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The Man Who Invented The Phrase "Wavy Gravy" As Part Of His Amphetamine-fast Disc Jockey Monologizin'! One Of Rock & Roll's Original DJ Giants! Over 2 1/2 Hours Packed Into 6 Broadcast MP3s, Presented As An Archival Quality MP3 CD, MP3 Audio Download Or USB Flash Drive!
#1: Mad Daddy 1958 WJW Cleveland
#2: Mad Daddy 1963 WINS
#3: Mad Daddy 1964 WINS
#4: Mad Daddy 590625 WHK Cleveland
#5: Mad Daddy 631005 WINS
#6: Mad Daddy 641030 WINS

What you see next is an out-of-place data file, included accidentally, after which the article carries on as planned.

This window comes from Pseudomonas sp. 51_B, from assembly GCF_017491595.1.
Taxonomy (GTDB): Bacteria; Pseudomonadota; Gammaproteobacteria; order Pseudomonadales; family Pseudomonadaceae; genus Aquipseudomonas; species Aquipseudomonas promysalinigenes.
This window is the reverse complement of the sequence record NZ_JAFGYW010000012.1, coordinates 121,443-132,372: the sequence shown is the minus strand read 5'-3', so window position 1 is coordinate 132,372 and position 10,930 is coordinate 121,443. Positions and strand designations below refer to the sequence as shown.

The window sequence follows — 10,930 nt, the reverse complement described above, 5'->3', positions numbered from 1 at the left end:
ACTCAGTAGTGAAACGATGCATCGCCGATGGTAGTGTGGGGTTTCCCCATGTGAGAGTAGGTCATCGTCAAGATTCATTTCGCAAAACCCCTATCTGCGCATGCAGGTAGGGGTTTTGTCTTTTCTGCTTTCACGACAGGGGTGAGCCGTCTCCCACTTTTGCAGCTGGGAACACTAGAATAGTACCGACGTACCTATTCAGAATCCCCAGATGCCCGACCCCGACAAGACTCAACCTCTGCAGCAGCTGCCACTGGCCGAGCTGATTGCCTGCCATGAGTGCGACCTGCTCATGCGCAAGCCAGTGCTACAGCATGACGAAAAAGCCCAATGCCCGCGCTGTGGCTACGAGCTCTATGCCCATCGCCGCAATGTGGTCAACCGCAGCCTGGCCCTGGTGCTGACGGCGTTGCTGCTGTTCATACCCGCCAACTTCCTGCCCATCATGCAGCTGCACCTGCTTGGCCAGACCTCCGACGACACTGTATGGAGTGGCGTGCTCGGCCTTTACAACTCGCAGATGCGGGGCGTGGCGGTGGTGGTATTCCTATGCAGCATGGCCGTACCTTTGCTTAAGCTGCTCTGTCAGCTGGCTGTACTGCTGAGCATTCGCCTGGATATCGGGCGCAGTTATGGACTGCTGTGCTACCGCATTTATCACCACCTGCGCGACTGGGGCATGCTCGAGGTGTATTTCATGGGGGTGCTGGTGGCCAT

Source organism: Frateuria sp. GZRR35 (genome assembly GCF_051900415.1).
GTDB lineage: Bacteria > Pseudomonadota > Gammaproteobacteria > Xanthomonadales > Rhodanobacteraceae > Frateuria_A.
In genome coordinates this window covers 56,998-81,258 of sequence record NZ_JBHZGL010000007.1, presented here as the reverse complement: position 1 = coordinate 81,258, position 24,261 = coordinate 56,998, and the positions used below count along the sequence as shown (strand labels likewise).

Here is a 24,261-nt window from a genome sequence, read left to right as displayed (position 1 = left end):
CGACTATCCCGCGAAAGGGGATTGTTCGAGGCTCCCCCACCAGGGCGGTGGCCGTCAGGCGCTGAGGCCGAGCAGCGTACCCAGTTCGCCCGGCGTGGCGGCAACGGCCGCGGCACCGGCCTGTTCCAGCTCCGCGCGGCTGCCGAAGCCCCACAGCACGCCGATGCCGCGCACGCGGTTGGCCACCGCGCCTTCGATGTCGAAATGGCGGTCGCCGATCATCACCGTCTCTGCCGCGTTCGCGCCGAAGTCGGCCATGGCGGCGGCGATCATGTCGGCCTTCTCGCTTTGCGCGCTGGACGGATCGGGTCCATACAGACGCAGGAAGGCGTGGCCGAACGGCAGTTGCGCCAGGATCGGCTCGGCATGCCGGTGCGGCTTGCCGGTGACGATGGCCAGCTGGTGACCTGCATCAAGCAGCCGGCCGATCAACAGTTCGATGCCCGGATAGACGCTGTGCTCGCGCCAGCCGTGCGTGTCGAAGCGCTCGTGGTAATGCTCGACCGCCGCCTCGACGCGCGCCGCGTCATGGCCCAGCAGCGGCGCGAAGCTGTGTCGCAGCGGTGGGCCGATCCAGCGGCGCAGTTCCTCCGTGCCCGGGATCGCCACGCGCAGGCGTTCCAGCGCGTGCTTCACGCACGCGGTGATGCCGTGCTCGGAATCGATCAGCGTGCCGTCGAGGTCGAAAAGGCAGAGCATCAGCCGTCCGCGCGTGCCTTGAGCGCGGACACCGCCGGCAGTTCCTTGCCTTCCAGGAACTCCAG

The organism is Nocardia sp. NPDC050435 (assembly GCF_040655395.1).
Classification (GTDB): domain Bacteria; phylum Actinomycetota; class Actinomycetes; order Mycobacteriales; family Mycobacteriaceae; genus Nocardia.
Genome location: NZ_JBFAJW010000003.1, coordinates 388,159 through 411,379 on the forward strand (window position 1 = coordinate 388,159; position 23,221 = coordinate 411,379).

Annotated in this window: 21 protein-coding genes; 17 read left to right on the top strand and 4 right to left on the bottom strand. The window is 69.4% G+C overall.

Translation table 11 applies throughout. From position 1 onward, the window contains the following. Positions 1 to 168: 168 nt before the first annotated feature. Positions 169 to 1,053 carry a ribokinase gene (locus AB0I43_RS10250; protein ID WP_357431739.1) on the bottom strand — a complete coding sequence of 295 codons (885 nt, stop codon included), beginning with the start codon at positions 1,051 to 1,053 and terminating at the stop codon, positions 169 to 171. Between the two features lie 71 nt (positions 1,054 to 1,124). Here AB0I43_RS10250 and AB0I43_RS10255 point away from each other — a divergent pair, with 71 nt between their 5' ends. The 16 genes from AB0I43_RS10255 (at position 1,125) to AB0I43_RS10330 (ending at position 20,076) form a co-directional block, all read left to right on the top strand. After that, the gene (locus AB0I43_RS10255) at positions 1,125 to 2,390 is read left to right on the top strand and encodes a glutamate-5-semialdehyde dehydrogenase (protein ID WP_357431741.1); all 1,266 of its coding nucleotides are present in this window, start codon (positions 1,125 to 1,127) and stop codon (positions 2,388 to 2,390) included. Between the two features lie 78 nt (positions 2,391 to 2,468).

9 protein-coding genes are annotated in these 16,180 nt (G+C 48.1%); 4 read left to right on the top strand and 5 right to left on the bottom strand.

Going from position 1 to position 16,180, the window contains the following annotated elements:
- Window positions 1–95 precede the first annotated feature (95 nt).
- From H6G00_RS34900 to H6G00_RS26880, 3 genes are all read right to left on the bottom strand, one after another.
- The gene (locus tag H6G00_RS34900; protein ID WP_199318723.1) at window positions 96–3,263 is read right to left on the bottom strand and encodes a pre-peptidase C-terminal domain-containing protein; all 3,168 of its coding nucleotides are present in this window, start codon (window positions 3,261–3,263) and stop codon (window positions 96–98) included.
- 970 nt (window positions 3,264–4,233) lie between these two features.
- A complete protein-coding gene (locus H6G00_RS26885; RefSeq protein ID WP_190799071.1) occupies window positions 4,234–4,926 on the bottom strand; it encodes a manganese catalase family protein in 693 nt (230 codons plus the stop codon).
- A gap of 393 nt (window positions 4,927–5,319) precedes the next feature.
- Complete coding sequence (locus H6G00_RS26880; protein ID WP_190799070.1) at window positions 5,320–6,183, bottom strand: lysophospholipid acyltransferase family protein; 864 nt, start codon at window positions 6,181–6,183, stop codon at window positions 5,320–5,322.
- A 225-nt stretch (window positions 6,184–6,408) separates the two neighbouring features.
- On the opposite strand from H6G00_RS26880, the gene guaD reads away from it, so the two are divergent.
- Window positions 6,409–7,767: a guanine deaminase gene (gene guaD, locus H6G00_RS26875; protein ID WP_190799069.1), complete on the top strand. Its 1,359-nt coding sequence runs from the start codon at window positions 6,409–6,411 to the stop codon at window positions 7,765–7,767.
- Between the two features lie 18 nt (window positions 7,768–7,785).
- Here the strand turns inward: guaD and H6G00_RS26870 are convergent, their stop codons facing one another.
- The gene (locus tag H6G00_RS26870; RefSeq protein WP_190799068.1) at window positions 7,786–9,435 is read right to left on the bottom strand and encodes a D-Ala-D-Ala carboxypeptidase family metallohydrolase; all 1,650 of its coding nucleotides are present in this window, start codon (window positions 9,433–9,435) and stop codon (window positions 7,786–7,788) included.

Pete Myers, also known as Mad Daddy Myers and The Mad Daddy, American disc jockey (April 7, 1928 - October 4, 1968) was #born Pierre Myers in San Francisco, California to Pierre and Gayle Myers. Pete Myers claimed an IQ of 172. He studied at the Royal Academy of Dramatic Arts in London). He served in the US Army, and once sent a 'Mayday!' radio transmission that North Korean forces were about to be attack by a sea monster. He first appeared in his Mad Daddy persona on Cleveland's WHK in 1958. Working without a script, Myers frentic delivery employed rhymes like "roopity doopity skippity flop!", skits about "winky blinky juice", screwball dedications ("howdy doody little stinkers!") and bizarre advertisements for his show's sponsors were all completely improvised. He attempted to break into television as the presenter of a late-night horror show, appearing upside down like a bat hanging from the ceiling. He broke his WHK contract by signing a deal with a rival station, and was served with an injunction for doing so banning him from the airwaves for three months. In order to stay in the public eye at that time, he parachutied into a lake dressed as Zorro. While popular in Cleveland, when Myers took his Mad Daddy act to New York City, it was not well received. After his first show on the city's WNEW in June 1959, the corporation was flooded with phone calls and letters of complaint. It would be four years before Myers would attempt to revive his Mad Daddy routine, by which time he and the other original Rock & Roll shock-jocks were out of step with popular taste at that time. Myers persevered in radio for another five years, until he took his life on October 4, 1968, dying of a self-inflicted gunshot wound in the bathroom of his Upper East Side New York City apartment.